To influence government, citizens must have access to information.
In Tennessee, an important safeguard to that access is the state’s public records law.
But sometimes that law gets ignored or flouted, and government entities create rules or habits that make it hard, confusing or downright impossible for citizens to access public records in a timely way.
Last year, lawmakers took a step in the right direction toward encouraging compliance with the Tennessee Public Records Act, and passed a law that requires every government entity in the state to establish a public records policy by July 1.
The public records policies must outline the process for citizens to make public records requests — including key information such as where to send requests — and include information on how the government will respond. Importantly, the law says that the process cannot be more burdensome on citizens than allowed under the law.
The state’s Office of Open Records Counsel developed a model policy as a guide, along with Best Practices. It has many solid recommendations on complying with the laws, but also left room for some options.
Based on TCOG’s work with public records requesters, I’ve focused on five issues to watch as city councils, boards of aldermen, county commissions, industrial development boards, state agency boards and others move to adopt new policies.
1 – Does the policy contain a fee-waiver provision for records in the “public Interest” or “public good”?
One of the biggest obstacles to getting copies of public records is paying for them. The law allows citizens to inspect public records for free, but if they want copies, the state permits “reasonable charges.”
In Tennessee, the largest part of such charges is not the cost of paper and ink, but labor fees based on how long the government determines it takes a government worker to fulfill the request, and the salary level of that person.
This is no small matter. In the past few months alone, news organizations in Bristol and Chattanooga were pursuing local stories related to high-profile government problems and were given estimates of $4,785 and $2,525 respectively to get copies of records that would shed additional light.
The Bristol news reporter was granted a fee waiver; not so in Chattanooga where the records still have not become public.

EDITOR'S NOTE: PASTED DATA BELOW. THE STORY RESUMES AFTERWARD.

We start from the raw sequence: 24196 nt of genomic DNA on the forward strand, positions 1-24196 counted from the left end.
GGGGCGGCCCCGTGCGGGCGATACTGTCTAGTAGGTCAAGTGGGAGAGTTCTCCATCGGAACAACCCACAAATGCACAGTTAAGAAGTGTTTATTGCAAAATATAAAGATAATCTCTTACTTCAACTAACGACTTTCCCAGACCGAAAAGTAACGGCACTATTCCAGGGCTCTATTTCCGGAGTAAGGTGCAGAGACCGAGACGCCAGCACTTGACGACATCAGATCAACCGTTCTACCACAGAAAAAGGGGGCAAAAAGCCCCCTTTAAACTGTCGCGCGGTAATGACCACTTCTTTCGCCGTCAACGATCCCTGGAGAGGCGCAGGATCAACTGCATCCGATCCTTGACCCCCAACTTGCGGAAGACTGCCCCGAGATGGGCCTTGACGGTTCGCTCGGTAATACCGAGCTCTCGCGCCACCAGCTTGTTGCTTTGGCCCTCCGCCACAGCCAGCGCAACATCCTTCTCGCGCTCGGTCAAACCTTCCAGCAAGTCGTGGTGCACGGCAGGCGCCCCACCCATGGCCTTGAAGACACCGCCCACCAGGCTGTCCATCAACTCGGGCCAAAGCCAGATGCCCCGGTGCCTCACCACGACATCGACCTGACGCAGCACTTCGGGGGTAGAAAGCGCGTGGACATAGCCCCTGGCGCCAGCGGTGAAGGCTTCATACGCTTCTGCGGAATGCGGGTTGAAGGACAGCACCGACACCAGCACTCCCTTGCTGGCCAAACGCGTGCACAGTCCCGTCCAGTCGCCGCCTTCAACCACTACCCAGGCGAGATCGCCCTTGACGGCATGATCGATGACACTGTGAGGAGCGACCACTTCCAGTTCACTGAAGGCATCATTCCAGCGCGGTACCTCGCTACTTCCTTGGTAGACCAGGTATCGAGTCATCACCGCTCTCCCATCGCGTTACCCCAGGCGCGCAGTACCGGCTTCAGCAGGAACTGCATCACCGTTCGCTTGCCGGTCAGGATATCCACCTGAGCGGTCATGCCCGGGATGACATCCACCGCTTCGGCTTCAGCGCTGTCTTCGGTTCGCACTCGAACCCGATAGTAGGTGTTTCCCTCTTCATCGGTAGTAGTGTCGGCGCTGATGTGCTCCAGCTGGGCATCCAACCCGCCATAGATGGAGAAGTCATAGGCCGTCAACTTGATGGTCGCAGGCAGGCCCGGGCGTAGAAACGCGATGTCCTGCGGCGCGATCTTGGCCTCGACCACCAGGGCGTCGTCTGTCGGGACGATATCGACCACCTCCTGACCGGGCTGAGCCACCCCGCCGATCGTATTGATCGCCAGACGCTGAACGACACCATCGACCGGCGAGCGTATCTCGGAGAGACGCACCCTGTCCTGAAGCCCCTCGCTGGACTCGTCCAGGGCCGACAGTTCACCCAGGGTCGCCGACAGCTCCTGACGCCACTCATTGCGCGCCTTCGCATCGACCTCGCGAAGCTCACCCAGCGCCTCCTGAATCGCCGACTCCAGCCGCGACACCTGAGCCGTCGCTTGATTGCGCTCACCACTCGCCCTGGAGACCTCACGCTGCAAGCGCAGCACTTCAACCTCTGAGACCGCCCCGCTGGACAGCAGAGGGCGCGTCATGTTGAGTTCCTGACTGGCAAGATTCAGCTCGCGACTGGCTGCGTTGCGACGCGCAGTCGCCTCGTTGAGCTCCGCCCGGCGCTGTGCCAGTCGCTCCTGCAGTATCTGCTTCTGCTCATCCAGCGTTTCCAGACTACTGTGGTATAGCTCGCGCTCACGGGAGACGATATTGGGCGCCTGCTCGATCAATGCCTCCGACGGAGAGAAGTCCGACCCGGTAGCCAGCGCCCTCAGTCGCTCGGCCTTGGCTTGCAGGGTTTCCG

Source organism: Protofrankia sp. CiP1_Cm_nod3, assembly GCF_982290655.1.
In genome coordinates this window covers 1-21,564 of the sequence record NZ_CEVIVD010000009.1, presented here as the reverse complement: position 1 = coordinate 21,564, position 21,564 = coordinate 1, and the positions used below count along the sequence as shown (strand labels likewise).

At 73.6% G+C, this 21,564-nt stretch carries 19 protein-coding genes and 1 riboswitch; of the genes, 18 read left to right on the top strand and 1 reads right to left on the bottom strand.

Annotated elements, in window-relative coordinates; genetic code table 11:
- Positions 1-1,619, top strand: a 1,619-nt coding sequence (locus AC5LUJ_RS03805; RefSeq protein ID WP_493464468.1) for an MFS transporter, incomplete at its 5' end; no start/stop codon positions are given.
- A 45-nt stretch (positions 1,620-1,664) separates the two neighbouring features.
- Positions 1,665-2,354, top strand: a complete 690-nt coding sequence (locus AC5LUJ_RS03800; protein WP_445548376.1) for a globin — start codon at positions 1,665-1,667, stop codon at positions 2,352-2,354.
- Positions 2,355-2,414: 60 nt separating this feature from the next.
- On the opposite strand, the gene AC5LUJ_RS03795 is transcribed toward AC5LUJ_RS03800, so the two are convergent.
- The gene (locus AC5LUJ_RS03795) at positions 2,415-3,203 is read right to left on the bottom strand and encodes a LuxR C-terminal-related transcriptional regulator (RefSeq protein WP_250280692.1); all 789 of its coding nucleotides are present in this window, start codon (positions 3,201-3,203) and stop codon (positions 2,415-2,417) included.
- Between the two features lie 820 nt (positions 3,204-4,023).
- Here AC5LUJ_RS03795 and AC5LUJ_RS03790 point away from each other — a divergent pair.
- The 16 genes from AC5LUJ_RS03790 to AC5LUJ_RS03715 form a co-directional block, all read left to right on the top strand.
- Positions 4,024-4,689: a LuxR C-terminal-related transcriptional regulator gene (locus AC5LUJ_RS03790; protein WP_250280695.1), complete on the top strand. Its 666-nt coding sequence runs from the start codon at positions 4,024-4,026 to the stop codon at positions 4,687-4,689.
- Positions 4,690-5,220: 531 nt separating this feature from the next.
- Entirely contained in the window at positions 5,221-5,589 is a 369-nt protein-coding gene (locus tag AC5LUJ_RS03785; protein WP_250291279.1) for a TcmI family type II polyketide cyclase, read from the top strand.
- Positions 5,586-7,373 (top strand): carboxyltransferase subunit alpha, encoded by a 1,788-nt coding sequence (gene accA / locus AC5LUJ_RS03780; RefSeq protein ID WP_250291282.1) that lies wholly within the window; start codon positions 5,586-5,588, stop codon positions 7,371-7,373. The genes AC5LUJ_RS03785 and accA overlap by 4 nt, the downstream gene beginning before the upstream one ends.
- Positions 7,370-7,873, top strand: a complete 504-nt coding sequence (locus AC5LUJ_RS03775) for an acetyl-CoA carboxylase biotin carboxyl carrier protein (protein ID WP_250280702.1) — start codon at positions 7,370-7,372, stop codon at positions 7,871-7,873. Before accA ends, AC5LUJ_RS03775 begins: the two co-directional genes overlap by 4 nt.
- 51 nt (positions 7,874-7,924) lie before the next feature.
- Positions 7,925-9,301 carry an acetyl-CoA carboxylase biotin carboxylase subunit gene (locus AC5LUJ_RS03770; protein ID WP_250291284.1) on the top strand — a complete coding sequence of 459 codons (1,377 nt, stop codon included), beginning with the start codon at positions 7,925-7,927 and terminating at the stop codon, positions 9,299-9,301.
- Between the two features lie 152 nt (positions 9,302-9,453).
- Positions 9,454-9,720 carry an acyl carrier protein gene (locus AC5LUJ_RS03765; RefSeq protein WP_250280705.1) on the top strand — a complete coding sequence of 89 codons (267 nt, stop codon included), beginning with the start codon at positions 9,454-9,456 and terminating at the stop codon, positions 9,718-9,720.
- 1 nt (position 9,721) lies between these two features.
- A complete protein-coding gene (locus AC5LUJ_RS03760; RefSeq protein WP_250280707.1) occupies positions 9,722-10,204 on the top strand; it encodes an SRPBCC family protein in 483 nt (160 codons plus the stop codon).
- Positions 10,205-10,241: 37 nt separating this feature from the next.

The key is this: The law does not require government entities to charge anything for public records. In fact, many citizens feel like the cost of a government worker’s time in compiling records is already paid for with taxpayer dollars.
If governments are going to charge labor fees for preparing copies, a waiver policy should be included when the records are for non-commercial purposes and are of public interest. This recognizes that providing information to citizens is a vital part of government’s responsibilities in a democracy.
2 – Use of personal devices to take pictures of public records.
Allowing citizens to take pictures of public records is related to a fee-waiver provision because both deal with the prohibitive cost of copies when a government has unchecked authority to set the price.
Sometimes, because of high cost calculations of labor, a requester’s only real choice is to “inspect” a public record and forego copies. Free inspection is an important safety net in our law. (Citizens withstood an effort two years ago by some government entities trying to get rid of it.)
In the old days, someone inspecting records might take a pen and pad of paper to a government office and copy down word-for-word relevant portions of records as part of their note-taking.
But cell phones with cameras have transformed note-taking. Now with a quick click, a requester can store accurate information on their phone — no ink, paper or scribbled handwriting required.
It’s fast and efficient, and promotes accuracy. No one has to sit with the requester for hours while he or she transfers information into a notepad. No one has to wrestle with a copy machine. No paper is wasted.
What’s more, the public records law says that “Where any person has the right to inspect public records, such person shall have the right to take extracts or make copies thereof, and to make photographs or photostats of the same…”